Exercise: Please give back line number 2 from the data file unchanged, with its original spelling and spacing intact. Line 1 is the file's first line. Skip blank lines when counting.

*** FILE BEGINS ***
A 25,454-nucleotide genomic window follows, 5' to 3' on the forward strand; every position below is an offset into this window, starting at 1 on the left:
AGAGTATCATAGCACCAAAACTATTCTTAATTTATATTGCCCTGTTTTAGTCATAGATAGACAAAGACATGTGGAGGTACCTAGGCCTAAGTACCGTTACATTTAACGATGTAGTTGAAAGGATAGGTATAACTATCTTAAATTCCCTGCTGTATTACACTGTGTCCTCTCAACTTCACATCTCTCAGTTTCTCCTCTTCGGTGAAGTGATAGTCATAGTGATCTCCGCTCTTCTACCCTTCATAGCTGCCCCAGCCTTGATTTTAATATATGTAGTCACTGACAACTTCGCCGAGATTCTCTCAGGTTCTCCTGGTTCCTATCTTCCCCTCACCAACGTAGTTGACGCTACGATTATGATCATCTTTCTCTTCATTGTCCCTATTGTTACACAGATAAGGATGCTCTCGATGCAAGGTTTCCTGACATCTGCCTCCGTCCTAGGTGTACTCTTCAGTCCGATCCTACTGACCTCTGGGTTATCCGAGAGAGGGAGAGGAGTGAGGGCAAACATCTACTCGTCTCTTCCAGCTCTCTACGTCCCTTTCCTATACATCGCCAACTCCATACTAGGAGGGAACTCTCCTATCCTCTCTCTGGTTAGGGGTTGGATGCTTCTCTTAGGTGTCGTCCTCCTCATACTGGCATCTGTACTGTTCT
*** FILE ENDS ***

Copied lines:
AGAGTATCATAGCACCAAAACTATTCTTAATTTATATTGCCCTGTTTTAGTCATAGATAGACAAAGACATGTGGAGGTACCTAGGCCTAAGTACCGTTACATTTAACGATGTAGTTGAAAGGATAGGTATAACTATCTTAAATTCCCTGCTGTATTACACTGTGTCCTCTCAACTTCACATCTCTCAGTTTCTCCTCTTCGGTGAAGTGATAGTCATAGTGATCTCCGCTCTTCTACCCTTCATAGCTGCCCCAGCCTTGATTTTAATATATGTAGTCACTGACAACTTCGCCGAGATTCTCTCAGGTTCTCCTGGTTCCTATCTTCCCCTCACCAACGTAGTTGACGCTACGATTATGATCATCTTTCTCTTCATTGTCCCTATTGTTACACAGATAAGGATGCTCTCGATGCAAGGTTTCCTGACATCTGCCTCCGTCCTAGGTGTACTCTTCAGTCCGATCCTACTGACCTCTGGGTTATCCGAGAGAGGGAGAGGAGTGAGGGCAAACATCTACTCGTCTCTTCCAGCTCTCTACGTCCCTTTCCTATACATCGCCAACTCCATACTAGGAGGGAACTCTCCTATCCTCTCTCTGGTTAGGGGTTGGATGCTTCTCTTAGGTGTCGTCCTCCTCATACTGGCATCTGTACTGTTCT